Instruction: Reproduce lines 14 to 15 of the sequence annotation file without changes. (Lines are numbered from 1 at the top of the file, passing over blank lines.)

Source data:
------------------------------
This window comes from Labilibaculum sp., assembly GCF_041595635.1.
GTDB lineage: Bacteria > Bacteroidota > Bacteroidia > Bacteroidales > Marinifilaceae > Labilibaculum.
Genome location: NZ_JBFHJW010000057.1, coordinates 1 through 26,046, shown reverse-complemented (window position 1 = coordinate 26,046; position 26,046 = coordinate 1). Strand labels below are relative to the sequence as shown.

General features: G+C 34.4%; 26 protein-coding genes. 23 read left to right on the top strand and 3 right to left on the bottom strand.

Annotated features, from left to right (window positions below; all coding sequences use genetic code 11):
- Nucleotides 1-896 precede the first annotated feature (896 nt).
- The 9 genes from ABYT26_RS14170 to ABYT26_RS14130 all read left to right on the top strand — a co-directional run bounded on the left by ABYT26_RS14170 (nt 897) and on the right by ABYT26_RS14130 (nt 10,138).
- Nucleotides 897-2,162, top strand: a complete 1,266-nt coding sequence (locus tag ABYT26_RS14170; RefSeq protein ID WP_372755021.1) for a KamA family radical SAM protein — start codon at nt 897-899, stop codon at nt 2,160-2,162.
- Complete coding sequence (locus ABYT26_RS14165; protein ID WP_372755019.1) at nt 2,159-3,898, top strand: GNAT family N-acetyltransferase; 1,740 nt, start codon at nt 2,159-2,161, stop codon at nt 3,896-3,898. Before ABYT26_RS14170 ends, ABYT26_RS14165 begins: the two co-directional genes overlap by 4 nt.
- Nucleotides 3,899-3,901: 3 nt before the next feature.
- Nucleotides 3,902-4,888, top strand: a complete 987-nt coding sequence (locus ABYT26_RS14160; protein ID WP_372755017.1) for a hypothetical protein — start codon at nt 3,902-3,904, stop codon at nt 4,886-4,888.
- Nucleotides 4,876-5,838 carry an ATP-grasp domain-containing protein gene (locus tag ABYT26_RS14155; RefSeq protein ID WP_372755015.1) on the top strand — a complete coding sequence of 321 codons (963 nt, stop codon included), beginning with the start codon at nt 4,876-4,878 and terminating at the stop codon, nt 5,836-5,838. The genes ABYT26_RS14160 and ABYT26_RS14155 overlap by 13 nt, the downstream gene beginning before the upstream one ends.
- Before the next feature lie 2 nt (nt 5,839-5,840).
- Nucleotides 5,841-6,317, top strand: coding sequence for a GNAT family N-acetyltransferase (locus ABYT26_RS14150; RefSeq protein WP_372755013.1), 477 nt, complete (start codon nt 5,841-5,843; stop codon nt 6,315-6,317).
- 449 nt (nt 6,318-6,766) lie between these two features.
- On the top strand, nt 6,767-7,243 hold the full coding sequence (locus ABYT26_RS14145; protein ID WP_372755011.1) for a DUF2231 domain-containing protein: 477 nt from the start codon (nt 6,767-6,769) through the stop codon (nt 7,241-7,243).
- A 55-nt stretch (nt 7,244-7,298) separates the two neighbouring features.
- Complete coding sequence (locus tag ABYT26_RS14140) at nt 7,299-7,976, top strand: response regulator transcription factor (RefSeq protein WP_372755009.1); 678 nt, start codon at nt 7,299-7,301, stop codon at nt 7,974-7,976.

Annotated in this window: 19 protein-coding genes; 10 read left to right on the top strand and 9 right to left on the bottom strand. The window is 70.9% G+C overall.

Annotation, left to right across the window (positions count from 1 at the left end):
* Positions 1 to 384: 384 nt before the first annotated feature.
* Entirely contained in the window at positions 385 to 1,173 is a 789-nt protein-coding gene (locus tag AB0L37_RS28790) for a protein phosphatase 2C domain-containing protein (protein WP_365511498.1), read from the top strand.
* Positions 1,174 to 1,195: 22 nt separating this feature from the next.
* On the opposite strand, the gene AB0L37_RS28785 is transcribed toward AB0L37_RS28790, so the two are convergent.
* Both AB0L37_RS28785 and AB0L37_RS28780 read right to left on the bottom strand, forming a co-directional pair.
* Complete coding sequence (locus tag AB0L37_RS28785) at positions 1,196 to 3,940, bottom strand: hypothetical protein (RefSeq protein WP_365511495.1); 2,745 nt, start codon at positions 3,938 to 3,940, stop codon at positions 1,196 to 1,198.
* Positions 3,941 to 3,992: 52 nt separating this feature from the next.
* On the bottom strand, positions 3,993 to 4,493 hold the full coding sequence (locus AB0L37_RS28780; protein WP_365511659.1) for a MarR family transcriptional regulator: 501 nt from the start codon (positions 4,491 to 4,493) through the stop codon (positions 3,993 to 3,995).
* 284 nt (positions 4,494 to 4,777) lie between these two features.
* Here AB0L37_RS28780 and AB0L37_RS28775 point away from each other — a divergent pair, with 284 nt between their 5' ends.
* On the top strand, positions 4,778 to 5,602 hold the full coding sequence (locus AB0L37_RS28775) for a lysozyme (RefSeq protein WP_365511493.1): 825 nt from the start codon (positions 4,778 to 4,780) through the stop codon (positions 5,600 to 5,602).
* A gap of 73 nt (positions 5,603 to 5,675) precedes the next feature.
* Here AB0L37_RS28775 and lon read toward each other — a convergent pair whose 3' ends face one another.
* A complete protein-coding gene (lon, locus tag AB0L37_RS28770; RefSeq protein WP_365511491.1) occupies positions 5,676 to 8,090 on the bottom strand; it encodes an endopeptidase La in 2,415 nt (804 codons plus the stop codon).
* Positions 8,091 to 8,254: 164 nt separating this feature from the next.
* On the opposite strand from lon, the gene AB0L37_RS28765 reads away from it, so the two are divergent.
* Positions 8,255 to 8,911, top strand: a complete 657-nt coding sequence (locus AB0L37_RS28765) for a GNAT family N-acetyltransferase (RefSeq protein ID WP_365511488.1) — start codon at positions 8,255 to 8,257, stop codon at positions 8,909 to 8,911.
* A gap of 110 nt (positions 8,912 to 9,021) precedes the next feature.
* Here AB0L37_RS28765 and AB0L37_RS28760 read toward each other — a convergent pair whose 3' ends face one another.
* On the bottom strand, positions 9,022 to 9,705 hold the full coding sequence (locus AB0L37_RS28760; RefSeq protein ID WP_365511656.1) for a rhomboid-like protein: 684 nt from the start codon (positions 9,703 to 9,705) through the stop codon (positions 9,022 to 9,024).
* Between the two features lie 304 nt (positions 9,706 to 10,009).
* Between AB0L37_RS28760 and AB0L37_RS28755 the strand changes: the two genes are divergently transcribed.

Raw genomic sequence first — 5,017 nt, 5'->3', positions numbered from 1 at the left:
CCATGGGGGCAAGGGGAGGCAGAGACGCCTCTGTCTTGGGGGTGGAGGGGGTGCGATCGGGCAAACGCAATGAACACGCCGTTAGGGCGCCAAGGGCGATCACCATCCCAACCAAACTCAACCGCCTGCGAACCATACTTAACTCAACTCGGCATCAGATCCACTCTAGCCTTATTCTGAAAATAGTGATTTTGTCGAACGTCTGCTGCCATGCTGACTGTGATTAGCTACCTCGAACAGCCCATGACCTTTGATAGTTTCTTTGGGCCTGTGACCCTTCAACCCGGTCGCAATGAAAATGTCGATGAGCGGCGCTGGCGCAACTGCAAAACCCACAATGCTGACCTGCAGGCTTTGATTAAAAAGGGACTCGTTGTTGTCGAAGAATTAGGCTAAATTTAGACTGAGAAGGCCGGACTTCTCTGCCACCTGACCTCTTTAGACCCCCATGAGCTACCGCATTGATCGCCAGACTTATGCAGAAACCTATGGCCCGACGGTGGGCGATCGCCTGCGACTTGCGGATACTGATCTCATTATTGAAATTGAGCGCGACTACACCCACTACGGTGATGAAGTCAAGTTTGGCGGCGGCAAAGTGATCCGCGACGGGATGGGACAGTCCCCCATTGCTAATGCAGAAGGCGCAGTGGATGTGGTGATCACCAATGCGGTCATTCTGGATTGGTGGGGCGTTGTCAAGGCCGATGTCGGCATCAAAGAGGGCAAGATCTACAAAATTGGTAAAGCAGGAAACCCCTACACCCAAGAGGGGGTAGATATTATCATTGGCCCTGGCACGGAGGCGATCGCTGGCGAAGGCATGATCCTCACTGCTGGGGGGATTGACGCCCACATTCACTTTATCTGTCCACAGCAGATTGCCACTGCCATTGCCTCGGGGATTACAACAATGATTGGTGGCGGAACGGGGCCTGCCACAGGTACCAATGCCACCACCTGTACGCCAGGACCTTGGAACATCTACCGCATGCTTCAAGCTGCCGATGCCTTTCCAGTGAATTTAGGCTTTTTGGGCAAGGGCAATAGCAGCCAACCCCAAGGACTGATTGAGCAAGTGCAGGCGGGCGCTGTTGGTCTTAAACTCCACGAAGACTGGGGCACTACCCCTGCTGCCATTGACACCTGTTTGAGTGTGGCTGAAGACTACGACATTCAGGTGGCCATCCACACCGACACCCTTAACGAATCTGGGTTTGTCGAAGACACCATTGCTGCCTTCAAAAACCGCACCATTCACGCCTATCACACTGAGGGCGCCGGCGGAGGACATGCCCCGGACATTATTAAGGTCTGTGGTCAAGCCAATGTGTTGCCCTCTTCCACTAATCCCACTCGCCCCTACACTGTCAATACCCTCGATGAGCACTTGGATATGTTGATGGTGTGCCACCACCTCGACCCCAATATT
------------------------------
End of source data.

- Nucleotides 5,841-6,317, top strand: coding sequence for a GNAT family N-acetyltransferase (locus ABYT26_RS14150; RefSeq protein WP_372755013.1), 477 nt, complete (start codon nt 5,841-5,843; stop codon nt 6,315-6,317).
- 449 nt (nt 6,318-6,766) lie between these two features.